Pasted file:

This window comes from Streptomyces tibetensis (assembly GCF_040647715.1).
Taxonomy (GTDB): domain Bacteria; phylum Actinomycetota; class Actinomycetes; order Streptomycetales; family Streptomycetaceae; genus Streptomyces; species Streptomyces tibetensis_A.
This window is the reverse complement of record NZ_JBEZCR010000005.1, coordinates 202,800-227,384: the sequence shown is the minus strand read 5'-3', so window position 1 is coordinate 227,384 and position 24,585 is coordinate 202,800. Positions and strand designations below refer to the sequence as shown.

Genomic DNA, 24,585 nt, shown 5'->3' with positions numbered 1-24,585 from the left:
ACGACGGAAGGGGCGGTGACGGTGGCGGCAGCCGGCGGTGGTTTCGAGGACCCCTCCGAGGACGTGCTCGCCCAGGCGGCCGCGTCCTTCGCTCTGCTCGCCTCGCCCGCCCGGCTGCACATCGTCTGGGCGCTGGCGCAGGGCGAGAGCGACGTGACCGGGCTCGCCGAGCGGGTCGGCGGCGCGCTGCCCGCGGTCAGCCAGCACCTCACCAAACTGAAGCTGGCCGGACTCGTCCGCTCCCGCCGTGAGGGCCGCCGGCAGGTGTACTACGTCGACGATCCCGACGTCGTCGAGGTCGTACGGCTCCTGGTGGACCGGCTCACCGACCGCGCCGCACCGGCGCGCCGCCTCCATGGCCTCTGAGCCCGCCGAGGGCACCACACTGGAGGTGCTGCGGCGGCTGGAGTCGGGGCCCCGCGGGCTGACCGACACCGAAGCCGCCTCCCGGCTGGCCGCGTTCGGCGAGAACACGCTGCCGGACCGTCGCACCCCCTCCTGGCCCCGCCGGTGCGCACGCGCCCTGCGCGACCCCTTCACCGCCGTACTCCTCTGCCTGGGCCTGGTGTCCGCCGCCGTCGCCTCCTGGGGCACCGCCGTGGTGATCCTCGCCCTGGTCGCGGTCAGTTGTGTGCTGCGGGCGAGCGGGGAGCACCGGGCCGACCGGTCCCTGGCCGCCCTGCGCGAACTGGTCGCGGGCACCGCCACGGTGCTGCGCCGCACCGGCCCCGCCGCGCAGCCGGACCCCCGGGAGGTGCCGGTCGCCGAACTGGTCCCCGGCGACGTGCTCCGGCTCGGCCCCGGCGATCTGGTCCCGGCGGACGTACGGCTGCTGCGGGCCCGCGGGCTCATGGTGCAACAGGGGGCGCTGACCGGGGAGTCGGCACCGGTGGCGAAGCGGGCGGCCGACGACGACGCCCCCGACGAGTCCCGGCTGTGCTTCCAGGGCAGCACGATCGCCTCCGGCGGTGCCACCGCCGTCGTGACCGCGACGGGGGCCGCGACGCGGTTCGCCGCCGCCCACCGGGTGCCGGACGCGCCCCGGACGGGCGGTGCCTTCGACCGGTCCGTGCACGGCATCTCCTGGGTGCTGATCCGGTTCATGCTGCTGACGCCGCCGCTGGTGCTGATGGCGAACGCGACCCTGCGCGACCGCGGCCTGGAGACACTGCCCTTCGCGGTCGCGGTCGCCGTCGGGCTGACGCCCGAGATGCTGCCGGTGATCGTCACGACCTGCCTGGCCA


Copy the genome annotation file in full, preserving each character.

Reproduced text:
This window comes from Streptomyces tibetensis (assembly GCF_040647715.1).
Taxonomy (GTDB): domain Bacteria; phylum Actinomycetota; class Actinomycetes; order Streptomycetales; family Streptomycetaceae; genus Streptomyces; species Streptomyces tibetensis_A.
This window is the reverse complement of record NZ_JBEZCR010000005.1, coordinates 202,800-227,384: the sequence shown is the minus strand read 5'-3', so window position 1 is coordinate 227,384 and position 24,585 is coordinate 202,800. Positions and strand designations below refer to the sequence as shown.

Genomic DNA, 24,585 nt, shown 5'->3' with positions numbered 1-24,585 from the left:
ACGACGGAAGGGGCGGTGACGGTGGCGGCAGCCGGCGGTGGTTTCGAGGACCCCTCCGAGGACGTGCTCGCCCAGGCGGCCGCGTCCTTCGCTCTGCTCGCCTCGCCCGCCCGGCTGCACATCGTCTGGGCGCTGGCGCAGGGCGAGAGCGACGTGACCGGGCTCGCCGAGCGGGTCGGCGGCGCGCTGCCCGCGGTCAGCCAGCACCTCACCAAACTGAAGCTGGCCGGACTCGTCCGCTCCCGCCGTGAGGGCCGCCGGCAGGTGTACTACGTCGACGATCCCGACGTCGTCGAGGTCGTACGGCTCCTGGTGGACCGGCTCACCGACCGCGCCGCACCGGCGCGCCGCCTCCATGGCCTCTGAGCCCGCCGAGGGCACCACACTGGAGGTGCTGCGGCGGCTGGAGTCGGGGCCCCGCGGGCTGACCGACACCGAAGCCGCCTCCCGGCTGGCCGCGTTCGGCGAGAACACGCTGCCGGACCGTCGCACCCCCTCCTGGCCCCGCCGGTGCGCACGCGCCCTGCGCGACCCCTTCACCGCCGTACTCCTCTGCCTGGGCCTGGTGTCCGCCGCCGTCGCCTCCTGGGGCACCGCCGTGGTGATCCTCGCCCTGGTCGCGGTCAGTTGTGTGCTGCGGGCGAGCGGGGAGCACCGGGCCGACCGGTCCCTGGCCGCCCTGCGCGAACTGGTCGCGGGCACCGCCACGGTGCTGCGCCGCACCGGCCCCGCCGCGCAGCCGGACCCCCGGGAGGTGCCGGTCGCCGAACTGGTCCCCGGCGACGTGCTCCGGCTCGGCCCCGGCGATCTGGTCCCGGCGGACGTACGGCTGCTGCGGGCCCGCGGGCTCATGGTGCAACAGGGGGCGCTGACCGGGGAGTCGGCACCGGTGGCGAAGCGGGCGGCCGACGACGACGCCCCCGACGAGTCCCGGCTGTGCTTCCAGGGCAGCACGATCGCCTCCGGCGGTGCCACCGCCGTCGTGACCGCGACGGGGGCCGCGACGCGGTTCGCCGCCGCCCACCGGGTGCCGGACGCGCCCCGGACGGGCGGTGCCTTCGACCGGTCCGTGCACGGCATCTCCTGGGTGCTGATCCGGTTCATGCTGCTGACGCCGCCGCTGGTGCTGATGGCGAACGCGACCCTGCGCGACCGCGGCCTGGAGACACTGCCCTTCGCGGTCGCGGTCGCCGTCGGGCTGACGCCCGAGATGCTGCCGGTGATCGTCACGACCTGCCTGGCCA